10 Upsets Hip-Hop Has Faced at Awards Shows Over the Years
As evidenced by Will Smith and Public Enemy’s boycotting of the 1989 Grammy Awards, mainstream awards shows haven’t always been best friends with the world of hip-hop. While we’ve come along way from the days when rappers weren’t even given the chance to accept trophies during the Super Bowl of music awards shows, every once in a while, the seemingly irreconcilable gap between the interests of “true” rap fans and awards committees rears its plain-faced to flat-out ugly head. 50 Cent knows firsthand the unpleasantness of a major awards show upset.
The rapper’s Get Rich or Die Tryin’ album earned widespread acclaim upon its release in 2003, and by the end of the year, it sold a gargantuan total of 12 million copies. Still, Fif found himself at the losing end of the competition for Best New Artist at the 2004 Grammys. That honor instead went to Evanescence, a group whose album Fallen earned mixed reviews and sold millions of copies less than Fif’s ubiquitous debut. Years later in 2011 Drake—who’d yet to become the all-consuming pop culture phenomenon he is today—suffered the same fate, losing to singer Esperanza Spalding in the same category.
Rappers losing out to artists in other genres is a sting to their fans, but most of the time, the hurt is even worse when they suffer an unexpected loss to a less critically acclaimed MC. Case in point, the 2014 Grammy Awards, where Macklemore and Ryan Lewis' The Heist bested Kendrick Lamar’s good kid, m.A.A.d city for Best Rap Album. While Macklemore’s breakthrough project had plenty of tracks that graced the Billboard Hot 100 chart, K. Dot’s major label debut was one of the most revered rap albums of the last 15 years.
Rap fans were more than a little upset about the Compton lyricist’s loss at the popular awards show, but that disappointment is basically par for course in the rap game. With that in mind, XXL takes a look at 10 instances in which hip-hop and its fans faced major upsets at big awards shows -- whether it's a rapper losing to a pop star or to one of their fellow MCs. Check out the unexpected L’s some of the genre’s most prominent names have taken throughout recent history.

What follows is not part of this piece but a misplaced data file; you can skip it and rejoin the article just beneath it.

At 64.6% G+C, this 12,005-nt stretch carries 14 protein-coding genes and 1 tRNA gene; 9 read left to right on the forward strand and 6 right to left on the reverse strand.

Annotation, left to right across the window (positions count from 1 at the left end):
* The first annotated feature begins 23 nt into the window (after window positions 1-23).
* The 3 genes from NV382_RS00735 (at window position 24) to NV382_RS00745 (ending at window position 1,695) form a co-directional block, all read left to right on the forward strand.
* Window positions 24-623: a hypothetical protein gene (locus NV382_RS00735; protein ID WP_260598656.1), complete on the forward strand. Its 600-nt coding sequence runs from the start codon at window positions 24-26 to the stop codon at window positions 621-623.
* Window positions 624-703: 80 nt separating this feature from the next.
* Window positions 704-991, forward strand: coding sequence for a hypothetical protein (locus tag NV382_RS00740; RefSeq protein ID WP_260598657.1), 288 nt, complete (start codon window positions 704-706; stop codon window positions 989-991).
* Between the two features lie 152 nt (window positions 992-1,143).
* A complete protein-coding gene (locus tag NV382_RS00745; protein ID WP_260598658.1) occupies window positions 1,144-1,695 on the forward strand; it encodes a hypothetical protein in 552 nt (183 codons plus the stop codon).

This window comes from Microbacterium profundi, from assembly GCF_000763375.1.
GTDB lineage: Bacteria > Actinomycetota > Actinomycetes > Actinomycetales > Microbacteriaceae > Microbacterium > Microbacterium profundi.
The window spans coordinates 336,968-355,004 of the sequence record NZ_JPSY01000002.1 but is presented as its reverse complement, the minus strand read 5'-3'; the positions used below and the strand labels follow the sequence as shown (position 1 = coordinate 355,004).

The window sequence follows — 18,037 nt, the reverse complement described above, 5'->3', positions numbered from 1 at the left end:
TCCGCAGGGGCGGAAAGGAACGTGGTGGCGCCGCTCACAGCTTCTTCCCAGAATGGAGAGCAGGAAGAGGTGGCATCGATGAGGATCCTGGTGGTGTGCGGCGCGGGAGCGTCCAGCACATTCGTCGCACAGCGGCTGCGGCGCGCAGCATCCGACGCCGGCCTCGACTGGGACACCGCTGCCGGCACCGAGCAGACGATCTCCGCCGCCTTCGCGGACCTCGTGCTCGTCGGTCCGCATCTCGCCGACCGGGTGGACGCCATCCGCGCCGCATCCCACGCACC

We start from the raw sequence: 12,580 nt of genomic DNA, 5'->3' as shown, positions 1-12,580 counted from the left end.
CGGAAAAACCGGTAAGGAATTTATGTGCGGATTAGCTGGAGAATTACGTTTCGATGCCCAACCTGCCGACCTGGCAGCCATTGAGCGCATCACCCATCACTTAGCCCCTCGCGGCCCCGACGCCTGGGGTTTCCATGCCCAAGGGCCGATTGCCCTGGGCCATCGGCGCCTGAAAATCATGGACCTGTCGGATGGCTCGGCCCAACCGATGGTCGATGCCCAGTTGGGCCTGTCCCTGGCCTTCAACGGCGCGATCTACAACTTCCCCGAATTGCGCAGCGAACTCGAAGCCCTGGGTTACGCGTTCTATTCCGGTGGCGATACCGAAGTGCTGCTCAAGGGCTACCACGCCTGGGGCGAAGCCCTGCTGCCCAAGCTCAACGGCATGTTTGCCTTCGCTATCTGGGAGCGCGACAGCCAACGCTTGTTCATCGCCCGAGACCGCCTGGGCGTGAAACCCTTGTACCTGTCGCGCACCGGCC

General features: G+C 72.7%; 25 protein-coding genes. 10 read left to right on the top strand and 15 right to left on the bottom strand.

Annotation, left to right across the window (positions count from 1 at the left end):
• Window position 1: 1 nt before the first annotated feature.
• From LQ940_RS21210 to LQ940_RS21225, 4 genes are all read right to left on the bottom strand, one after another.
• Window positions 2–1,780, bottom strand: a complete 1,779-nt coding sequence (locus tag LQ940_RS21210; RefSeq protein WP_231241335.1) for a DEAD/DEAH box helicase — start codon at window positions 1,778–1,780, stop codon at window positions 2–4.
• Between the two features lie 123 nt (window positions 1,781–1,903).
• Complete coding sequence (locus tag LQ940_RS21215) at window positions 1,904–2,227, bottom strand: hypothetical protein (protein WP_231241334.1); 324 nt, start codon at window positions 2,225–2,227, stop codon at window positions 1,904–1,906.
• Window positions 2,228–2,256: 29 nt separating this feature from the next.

Ol' Dirty Bastard wasn’t too happy when the shiny suit-wearing Puff Daddy's No Way Out beat Wu-Tang Clan's Wu-Tang Forever for Best Rap Album at the 1998 Grammy Awards. Never one to hold his tongue, he made his feelings known to the awards committee when he crashed the stage just before singer Shawn Colvin could begin her acceptance speech for winning Song of the Year. Needless to say, it was more than a little awkward. Did ODB have a point? Fans who didn't respect Diddy's penmanship (or lack thereof) would say so. However, Puff's album didn't go seven times platinum for no reason, and "Victory," "All About the Benjamins (Remix)" and "I'll Be Missing You" have proven to be bangers for the ages.
In 2004, 50 Cent was everywhere from blasting from headphones in the grimiest corners of New York to the radio in your friend’s cousin's living room. His debut album, Get Rich or Die Tryin’, was led by the single “In da Club,” which sprinted up the charts as soon as it was released -- in its first year, the LP sold 12 million copies. The album received nearly universal acclaim from music critics with songs like "21 Questions" and "P.I.M.P." Still, Fif was no match for Evanescence, a rock group whose single “Bring Me to Life” was also one of the most popular songs of 2003. The then up-and-coming group ended up taking home the Grammy for Best New Artist in 2004. While Evanescence definitely had some fire of their own, 50 failing to win was an upset. The rapper was pretty much the biggest thing in music during 2004, and his record sales and critical acclaim prove it.
Esperanza Spalding stunned just about everyone when she beat out Drake for Best New Artist at the 2011 Grammy Awards, and for good reason. On one hand, she released her debut album, Junjo, in 2006, almost five years before Drake dropped Thank Me Later in 2010, thus making the label "new artist" seem like a bit of a stretch. On the other, her win upset Drizzy, whose So Far Gone mixtape and debut album had already made him one of the music industry's biggest stars. While hip-hop took a hit when Drake took this loss, he was proved to be a winner when his second album, Take Care, won Best Rap Album at the 2013 Grammys.